Innovation and Resilience in the Genitourinary Cancer Space

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CUREGenitourinary Cancers Special Issue

Within the genitourinary cancer space, there have been many treatment advances over the past year.

Image of a doctor holding a tablet with an illustration of kidneys.

Many advancements have arisen in the genitourinary cancer space.

For patients with bladder cancer, exciting innovations in treatment have arrived, as we detail in this special issue of CURE.

The Food and Drug Administration (FDA) has approved Anktiva (nogapendekin alfa inbakicept-pmln) with the bacillus CalmetteGuérin (BCG) vaccine for the treatment of adult patients with BCG-unresponsive non-muscleinvasive bladder cancer with carcinoma in situ with or without papillary tumors. The agency has also granted approval to Opdivo (nivolumab) in combination with the chemotherapy drugs cisplatin and gemcitabine for the first-line treatment of adults with unresectable or metastatic urothelial carcinoma. This issue provides more information on both of these approvals.

Additionally, antibody-drug conjugates such as Padcev (enfortumab vedotin-ejfv) and Trodelvy (sacituzumab govitecan) are making a big impression on both patients and providers by showing significant survival benefits over chemotherapy, the standard of care for decades, in a landmark trial. One expert, Dr. Bamidele Adesunloye of City of Hope Atlanta, said the treatment option has “revolutionized the way we … look at bladder cancer.”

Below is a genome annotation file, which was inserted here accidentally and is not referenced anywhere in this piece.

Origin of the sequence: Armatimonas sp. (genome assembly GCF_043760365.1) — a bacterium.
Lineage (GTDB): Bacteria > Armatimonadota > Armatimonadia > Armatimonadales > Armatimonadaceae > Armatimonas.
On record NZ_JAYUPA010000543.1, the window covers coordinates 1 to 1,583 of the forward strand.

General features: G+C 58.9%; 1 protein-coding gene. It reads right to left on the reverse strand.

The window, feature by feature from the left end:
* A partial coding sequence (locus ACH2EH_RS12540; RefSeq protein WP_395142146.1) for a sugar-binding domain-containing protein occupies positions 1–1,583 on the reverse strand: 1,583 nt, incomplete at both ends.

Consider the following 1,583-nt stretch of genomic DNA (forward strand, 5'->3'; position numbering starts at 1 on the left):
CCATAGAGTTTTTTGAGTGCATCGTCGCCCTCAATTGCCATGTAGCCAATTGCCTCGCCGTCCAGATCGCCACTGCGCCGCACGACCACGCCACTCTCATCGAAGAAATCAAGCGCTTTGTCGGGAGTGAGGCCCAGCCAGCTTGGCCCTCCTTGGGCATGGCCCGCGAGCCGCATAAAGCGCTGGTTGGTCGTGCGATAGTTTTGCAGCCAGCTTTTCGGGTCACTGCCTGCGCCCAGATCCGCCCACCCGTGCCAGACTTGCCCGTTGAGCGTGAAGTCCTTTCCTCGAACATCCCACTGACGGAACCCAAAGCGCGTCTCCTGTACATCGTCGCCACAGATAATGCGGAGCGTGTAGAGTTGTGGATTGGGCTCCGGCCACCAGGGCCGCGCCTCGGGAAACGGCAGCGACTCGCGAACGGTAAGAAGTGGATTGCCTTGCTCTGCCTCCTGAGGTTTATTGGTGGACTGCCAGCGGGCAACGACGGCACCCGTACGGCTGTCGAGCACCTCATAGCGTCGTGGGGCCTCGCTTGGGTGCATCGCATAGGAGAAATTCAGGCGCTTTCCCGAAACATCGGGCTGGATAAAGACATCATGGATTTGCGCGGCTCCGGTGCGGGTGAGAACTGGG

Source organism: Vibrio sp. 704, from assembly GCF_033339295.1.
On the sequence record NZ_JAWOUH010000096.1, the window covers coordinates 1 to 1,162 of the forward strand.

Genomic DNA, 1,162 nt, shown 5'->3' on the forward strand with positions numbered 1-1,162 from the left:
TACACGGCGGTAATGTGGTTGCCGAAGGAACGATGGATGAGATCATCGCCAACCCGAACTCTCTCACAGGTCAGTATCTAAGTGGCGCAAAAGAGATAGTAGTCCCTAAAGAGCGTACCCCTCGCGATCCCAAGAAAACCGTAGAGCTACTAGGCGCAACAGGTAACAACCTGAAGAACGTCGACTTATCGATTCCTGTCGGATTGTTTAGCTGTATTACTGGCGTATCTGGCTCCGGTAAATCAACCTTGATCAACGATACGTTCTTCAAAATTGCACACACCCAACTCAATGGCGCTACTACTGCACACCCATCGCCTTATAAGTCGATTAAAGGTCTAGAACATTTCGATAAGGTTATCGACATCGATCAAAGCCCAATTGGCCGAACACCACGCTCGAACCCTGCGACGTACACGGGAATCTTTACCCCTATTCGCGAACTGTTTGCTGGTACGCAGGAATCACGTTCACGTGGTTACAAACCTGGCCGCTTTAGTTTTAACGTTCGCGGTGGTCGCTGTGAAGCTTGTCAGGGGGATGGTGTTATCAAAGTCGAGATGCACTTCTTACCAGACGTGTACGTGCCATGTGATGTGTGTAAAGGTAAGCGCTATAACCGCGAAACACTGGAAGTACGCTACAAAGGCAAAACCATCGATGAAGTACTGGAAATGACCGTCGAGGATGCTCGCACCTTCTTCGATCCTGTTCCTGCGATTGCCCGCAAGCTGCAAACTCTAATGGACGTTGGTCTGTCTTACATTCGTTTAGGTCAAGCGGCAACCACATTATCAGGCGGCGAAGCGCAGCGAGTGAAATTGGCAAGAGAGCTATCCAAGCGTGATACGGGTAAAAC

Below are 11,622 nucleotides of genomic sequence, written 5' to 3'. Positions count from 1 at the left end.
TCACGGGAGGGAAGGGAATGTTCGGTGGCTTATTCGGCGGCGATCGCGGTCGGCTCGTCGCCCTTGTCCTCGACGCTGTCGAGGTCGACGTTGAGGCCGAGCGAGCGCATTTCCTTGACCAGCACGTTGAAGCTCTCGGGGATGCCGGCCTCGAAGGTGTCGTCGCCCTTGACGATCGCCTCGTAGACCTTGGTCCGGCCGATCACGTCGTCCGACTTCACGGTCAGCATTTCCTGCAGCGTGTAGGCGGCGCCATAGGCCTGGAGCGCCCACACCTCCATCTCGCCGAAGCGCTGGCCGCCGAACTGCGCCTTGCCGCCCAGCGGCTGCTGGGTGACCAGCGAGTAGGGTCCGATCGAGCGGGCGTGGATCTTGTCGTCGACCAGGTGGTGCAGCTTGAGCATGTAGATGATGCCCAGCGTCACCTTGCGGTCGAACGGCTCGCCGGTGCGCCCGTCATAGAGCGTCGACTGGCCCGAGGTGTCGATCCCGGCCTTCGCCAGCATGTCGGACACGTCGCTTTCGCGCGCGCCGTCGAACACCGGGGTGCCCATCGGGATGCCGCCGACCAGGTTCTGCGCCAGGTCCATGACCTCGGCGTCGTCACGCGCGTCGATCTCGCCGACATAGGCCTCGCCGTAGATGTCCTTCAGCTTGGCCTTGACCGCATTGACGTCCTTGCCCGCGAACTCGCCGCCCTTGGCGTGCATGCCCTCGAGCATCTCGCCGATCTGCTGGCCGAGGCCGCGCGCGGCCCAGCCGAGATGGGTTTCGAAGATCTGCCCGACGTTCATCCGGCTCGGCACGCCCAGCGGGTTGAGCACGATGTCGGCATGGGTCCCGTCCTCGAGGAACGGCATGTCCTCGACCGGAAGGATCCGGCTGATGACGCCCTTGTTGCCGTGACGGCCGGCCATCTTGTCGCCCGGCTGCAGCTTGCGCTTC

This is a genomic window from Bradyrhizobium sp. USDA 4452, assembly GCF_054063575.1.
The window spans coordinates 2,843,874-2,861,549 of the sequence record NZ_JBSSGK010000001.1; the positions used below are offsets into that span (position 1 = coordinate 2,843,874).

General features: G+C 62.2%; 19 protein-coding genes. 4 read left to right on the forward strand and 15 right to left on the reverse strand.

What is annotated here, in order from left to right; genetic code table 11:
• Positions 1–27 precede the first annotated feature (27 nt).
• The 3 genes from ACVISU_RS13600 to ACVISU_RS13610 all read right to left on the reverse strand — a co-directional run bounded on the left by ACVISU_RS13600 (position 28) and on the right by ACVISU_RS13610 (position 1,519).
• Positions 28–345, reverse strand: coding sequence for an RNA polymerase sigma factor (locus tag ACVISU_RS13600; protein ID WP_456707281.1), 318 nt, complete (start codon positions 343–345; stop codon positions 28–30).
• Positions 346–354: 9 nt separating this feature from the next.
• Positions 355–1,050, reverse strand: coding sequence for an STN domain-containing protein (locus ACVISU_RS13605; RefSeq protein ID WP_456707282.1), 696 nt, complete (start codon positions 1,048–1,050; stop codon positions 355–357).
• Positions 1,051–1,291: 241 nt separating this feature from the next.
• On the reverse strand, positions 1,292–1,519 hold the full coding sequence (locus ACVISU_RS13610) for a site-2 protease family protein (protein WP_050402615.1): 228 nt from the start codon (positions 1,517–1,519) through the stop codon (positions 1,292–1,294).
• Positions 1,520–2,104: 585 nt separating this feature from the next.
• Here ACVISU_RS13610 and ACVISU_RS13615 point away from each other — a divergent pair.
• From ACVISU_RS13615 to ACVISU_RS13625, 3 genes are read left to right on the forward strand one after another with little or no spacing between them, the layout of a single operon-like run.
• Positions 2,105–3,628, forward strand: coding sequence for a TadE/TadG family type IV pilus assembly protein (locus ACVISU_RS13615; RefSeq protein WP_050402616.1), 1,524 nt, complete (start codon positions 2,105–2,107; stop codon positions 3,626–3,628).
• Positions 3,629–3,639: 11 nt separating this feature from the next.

Elsewhere, we examine the relationship between vitamin D and bone health among patients with prostate cancer, with research showing that while patients receiving androgen deprivation therapy may experience bone mineral density loss from the treatment, those who were vitamin D deficient and took supplements experienced reduced hip and femoral neck bone loss.

We also provide multiple perspectives on radiation therapy, with a look at radiotherapy as a noninvasive treatment option for patients with kidney cancer and, as part of our “Speaking Out” interview series, one physician explained how MRI-guided stereotactic body radiation therapy is a significant advance in the treatment of prostate cancer.

“In terms of radiation oncology, our field seems like it’s changing every year with advancements in technology,” said Dr. Matthew Solhjem, a radiation oncologist with Providence Cancer Institute and The Oregon Clinic. “Even in the past decade, radiation delivery has improved for patients, and this is nationwide, worldwide.”

Beyond treatment advances, we also explore the emotional aspect of a cancer journey, with an article on the potential impact of humor in testicular cancer.

This issue of CURE highlights the relentless pursuit of better therapies and the power of resilience. As always, we hope you find our stories inspirational and informative. Thank you for reading.

Mike Hennessy Jr.

President & CEO

MJH Life Sciences

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